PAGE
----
Comedians come up with jokes, test them on audiences and make adjustments to get laughs. It’s not too different from marketing. Just replace “jokes” with “campaigns” and “laughs” with “conversions.” However, brands have the added problem of scale. Potential customers engage with content through dozens of websites and social media platforms each day. To reach them, campaigns have to be everywhere. That means more jokes, I mean content.
Many creative teams are struggling to keep up with the demand for high-performing, on-brand content. A strategy to reuse and refresh your best work can help. Just ask a comedian.
They don’t write an act every time they play a new club. They reuse their best bits while adding in different transitions and taglines. Sometimes they do a little crowd work or try out new material, but the core act is built around what works. By repeating successful material and refining it, acts become razor sharp. The same process works for brands.
Choose your best assets
The first step is to decide which content and assets are valuable enough to reuse. Obvious choices are logos, brand colors, slogans, distinctive product packaging and characters. These are what the Ehrenberg-Bass Institute of Marketing Science calls “Distinctive Assets.”
Ehrenberg-Bass says to be distinctive an asset must be unique and famous. Uniqueness means it “evokes the brand, and not competitors.” Famous means “most, if not all consumers should know the element represents the brand name.” If they’re too similar to other brands or not memorable, they need to be rethought.
Strong brand elements promote brand awareness the more they’re used. A study from The Journal of Advertising cited by NewNeuroMarketing.com states, “repetition is necessary for optimal consumer response.” Distinctive assets become stronger with repetition. The report also suggests, “more than 10 exposures are needed to achieve maximum consumer attitude.”
Distinctive Assets have weight, but other assets can also be reused. Good content such as photos, videos and vectors can all be repurposed and refined.
Social Media Assets: Retweet, reuse, recycle
Long form pieces, which require a lot of time to make, can be broken up into emails, short Facebook posts or even used as video scripts. Clicks are an important metric for choosing what to repurpose, but so are comments. If a blog has interesting feedback, it can be incorporated.
For example, imagine a commenter said something like, “Wow! I’m just blown away at how useful this trend report is!” That’s a solid foundation for a Twitter or LinkedIn post and it can boost engagement. BrightLocal, a consumer research company, found “88% of consumers trust online reviews as much as a personal recommendation.” Evidence suggests there’s a similar lift for endorsed content.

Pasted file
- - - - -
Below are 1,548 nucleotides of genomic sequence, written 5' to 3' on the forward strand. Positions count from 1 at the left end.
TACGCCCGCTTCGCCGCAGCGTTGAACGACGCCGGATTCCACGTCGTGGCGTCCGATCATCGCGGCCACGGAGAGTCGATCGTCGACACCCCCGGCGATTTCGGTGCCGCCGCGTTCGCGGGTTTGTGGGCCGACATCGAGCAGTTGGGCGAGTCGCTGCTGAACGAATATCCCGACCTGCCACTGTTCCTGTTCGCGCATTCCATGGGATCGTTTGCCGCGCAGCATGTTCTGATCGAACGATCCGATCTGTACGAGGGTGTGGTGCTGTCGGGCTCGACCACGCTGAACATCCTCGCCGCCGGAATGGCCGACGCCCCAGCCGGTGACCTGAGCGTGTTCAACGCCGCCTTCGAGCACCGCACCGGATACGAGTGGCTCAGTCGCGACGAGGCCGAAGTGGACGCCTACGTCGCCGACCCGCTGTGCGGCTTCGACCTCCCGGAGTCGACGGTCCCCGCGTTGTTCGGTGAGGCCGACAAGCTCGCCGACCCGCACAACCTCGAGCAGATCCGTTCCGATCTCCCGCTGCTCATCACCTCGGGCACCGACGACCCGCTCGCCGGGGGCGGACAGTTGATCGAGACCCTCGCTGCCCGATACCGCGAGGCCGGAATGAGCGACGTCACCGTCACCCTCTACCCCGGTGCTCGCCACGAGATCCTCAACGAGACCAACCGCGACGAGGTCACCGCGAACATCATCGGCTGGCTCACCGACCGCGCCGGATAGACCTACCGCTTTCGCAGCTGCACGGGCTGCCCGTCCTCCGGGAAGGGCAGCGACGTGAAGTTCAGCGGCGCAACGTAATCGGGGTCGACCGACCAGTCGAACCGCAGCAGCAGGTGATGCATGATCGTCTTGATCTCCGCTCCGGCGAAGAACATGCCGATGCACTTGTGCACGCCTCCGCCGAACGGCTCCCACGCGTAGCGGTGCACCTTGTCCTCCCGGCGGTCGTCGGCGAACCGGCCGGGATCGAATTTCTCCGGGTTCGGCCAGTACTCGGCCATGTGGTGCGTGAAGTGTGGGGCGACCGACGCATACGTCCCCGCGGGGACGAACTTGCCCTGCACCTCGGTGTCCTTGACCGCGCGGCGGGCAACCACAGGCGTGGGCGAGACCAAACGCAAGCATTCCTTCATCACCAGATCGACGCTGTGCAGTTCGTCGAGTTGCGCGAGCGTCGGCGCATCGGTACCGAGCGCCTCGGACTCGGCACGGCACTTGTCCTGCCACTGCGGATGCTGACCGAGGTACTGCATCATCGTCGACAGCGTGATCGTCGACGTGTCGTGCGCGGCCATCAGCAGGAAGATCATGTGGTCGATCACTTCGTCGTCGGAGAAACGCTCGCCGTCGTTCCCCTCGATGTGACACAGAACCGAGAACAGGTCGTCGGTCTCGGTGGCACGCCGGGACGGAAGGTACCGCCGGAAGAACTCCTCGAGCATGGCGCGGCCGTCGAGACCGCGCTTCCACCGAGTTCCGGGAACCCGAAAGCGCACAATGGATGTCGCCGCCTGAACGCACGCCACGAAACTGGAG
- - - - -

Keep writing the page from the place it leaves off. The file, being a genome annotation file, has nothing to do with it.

Photography, which is often quite expensive, can be run with different copy. Make sure results are tested for each reuse. If the new message works better, great. If the older message is the winner, try it out on a new image or even a cinemagraph.
Video is another type of asset to consider for reuse. Forbes found that “84% of consumers say they have liked a company video that has appeared in their news feed, and nearly 50% shared a video on their social media profile.” However, without a plan, reusing video can be embarrassingly ineffective. In fact, a third of all YouTube videos have fewer than 10 views.
AdWeek’s article, 5 Reasons Web Marketers Fail With Viral Video Campaigns, suggests low quality is often the biggest problem. But that’s not always the case. Videos can’t just be thrown online and announced with a lonely tweet. They have to be supported with campaigns to maximize value. One way to do this is by reusing video assets and offering shorter versions of your videos on different social media platforms.
Manage brand assets intelligently
Digital asset management (DAM) systems are useful for identifying valuable brand assets and reusing them. DAMs can be used to organize groups of assets in through filters for specific campaigns. Metadata can be added to files to mark those with reuse potential.
Creative Workflow Efficiency: Reduce work, increase results
Existing work doesn’t need a brief or a lengthy approval process. The time saved in review cycles alone can be significant. Each time you walk a bit of content out in front of a new audience, there’s an opportunity to win someone over. And if you bomb, learn from it. It’s all part of the process.
Identifying valuable brand assets and reusing them intelligently can shrink workloads, promote consistency and help get every drop of value from creative investments. So learn from comedy writers. Start with your best bits, then adapt and embellish. Pretty soon your creative will be killing every time it goes out.
To find out more about how DAM can help you manage your brand assets more efficiently, sign up to a trial.